Sunlounger best reads

Issue 2 · Summer 2015

Holidays are a great time to enjoy some of the year’s best new books. Nadia Balame picks the perfect summer shortlist, from family sagas to Scandi thrillers

Fiona Neill

The Good Girl
Known for her humour and sharp social observation, Fiona Neill (What The Nanny Saw, Slummmy Mummy), also pens our satirical back page, The Travellers. Focusing on family dynamics and secrets, her new novel follows the Fields, who move to Norfolk for a new start, before the impact of a free-spirited family next door takes its toll. Penguin

Kate Atkinson

A God in Ruins
A new Kate Atkinson novel is always a big moment – since Behind the Scenes at the Museum she’s been a firm fixture on the bestseller lists, loved for great storytelling with emotional depth. A God in Ruins is a companion to Life After Life, and tells the story of Teddy, brother of the heroine of the first book, as he navigates the 20th Century. Doubleday

Harper Lee

Go Set a Watchman
Lovers of To Kill A Mockingbird are torn between excitement and trepidation at the thought of this unpublished prequel to Harper Lee’s much-loved classic hitting the bookshelves in July. Go Set a Watchman was actually written first and is told from adult Scout’s perspective, looking back. Intriguing. William Heinemann

Paula Hawkins

The Girl on the Train
The film rights have sparked a bidding war and it’s been on the bestseller lists since its release, but the momentum of The Girl on the Train shows no signs of slowing. Protagonist Rachel is not an easy woman to root for, but as the tale unfolds you see that all the characters have elements of nastiness that keep you hooked to the end. Doubleday

Kater Hamer

The Girl in the Red Coat
Hamer has been hailed as a “distinctive new voice in British fiction”, and The Girl in the Red Coat is certainly compelling. It tells the story of eight-year-old Carmel, who goes missing at a festival, while her mother desperately searches for her. Told in the distinctive voice of Carmel, who doesn’t realise she is missing, the tale is full of twists and turns. Faber & Faber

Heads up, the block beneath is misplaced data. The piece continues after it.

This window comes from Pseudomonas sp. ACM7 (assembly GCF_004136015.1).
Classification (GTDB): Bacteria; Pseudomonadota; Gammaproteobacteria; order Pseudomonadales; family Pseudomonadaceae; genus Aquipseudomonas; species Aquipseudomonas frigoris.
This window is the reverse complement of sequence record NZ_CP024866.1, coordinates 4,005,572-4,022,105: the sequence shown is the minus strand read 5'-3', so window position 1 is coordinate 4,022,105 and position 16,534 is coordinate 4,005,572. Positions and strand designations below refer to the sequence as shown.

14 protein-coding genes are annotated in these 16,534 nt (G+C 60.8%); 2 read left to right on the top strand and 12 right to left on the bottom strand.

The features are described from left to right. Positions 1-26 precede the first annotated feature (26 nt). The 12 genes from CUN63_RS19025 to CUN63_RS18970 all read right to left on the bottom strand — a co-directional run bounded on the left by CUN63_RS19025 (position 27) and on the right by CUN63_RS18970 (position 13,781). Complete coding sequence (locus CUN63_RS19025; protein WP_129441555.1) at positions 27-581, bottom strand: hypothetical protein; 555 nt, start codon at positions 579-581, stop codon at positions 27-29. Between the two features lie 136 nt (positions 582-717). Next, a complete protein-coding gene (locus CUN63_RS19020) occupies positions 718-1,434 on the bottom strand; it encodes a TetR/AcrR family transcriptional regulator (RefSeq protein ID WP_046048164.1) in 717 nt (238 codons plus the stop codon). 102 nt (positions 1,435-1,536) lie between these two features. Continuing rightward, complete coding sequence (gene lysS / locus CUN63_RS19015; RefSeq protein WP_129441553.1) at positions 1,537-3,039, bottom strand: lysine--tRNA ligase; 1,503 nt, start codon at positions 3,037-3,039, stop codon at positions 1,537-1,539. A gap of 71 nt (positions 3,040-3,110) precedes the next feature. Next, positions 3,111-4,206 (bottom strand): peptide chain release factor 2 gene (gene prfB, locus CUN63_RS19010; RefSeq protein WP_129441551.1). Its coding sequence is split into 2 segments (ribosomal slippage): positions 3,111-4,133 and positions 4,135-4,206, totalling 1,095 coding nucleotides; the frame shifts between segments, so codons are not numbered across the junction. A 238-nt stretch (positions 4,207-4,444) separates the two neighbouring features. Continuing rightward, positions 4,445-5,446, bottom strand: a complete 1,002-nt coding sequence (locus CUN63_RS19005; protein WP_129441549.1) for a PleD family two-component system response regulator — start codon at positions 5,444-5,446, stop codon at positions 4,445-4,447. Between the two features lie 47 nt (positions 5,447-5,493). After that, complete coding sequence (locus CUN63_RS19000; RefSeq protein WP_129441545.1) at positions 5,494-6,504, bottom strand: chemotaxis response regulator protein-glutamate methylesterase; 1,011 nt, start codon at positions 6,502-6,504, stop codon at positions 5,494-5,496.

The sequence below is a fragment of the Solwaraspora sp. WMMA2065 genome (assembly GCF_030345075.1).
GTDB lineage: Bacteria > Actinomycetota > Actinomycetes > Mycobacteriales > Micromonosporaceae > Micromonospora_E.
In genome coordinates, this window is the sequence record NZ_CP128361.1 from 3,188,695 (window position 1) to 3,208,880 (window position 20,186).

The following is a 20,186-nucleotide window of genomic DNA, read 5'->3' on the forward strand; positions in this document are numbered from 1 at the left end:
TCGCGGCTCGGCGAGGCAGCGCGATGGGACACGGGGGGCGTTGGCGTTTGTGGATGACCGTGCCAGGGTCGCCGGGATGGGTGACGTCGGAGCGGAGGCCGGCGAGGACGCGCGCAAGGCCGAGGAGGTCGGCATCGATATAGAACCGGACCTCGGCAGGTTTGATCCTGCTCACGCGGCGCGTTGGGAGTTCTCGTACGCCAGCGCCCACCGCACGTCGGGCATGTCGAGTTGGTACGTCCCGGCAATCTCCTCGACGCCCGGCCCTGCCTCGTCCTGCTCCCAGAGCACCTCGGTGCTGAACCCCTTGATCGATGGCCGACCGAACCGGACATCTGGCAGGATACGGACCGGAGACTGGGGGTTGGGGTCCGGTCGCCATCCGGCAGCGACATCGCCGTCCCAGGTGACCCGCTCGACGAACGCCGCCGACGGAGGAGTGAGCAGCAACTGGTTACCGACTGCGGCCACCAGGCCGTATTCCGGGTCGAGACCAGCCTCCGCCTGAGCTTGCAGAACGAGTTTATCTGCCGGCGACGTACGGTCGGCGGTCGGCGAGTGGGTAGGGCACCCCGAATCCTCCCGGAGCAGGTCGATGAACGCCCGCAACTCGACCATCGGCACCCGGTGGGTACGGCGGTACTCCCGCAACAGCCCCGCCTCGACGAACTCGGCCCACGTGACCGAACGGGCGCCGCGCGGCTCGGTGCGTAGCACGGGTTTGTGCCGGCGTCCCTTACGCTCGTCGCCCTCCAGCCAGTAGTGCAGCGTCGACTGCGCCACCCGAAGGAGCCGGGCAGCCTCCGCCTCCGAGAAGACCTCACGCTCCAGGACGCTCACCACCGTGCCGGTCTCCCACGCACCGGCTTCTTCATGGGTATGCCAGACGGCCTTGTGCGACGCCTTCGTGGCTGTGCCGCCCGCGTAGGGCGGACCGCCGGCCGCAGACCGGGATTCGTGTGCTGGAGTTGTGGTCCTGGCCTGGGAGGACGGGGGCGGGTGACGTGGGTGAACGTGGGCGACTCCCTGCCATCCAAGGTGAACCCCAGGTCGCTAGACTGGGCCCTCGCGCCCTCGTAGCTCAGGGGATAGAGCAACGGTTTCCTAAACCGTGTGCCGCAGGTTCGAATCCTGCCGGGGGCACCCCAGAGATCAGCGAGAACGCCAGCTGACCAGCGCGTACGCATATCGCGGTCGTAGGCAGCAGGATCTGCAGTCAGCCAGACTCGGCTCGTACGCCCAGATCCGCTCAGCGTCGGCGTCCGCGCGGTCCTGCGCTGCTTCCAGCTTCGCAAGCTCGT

Anne Tyler

A Spool of Blue Thread
Few novelists write about the inner lives of ordinary people as well as Anne Tyler. Her 20th novel, set in suburban Baltimore, tells the tale of the multi-generational Whitshank family, and reveals the myths and storytelling that lie at the heart of all families. As ever, deceptively simple with emotional punch. Chatto & Windus

Kazuo Ishiguro

The Buried Giant
Ishiguro’s first novel in ten years is causing great excitement. His best-known works – Remains of the Day and Never Let Me Go – were both critical hits that made it onto the big screen. The Buried Giant sees a change of tack: set in Britain after the Romans have left, it follows a couple’s quest to find their son and the trials they encounter. Faber & Faber

Jo Nesbo

Blood on Snow
Author of the popular Harry Hole series, Norwegian Nesbo’s latest novel Blood on Snow is another page-turning Scandi thriller. The story focuses on a hit man, Olav, who falls in love with his boss’s wife – after he’s been hired to kill her. Leonardo di Caprio is rumoured to be producing the movie – expect killer surprises and red herrings. Harvill Secker

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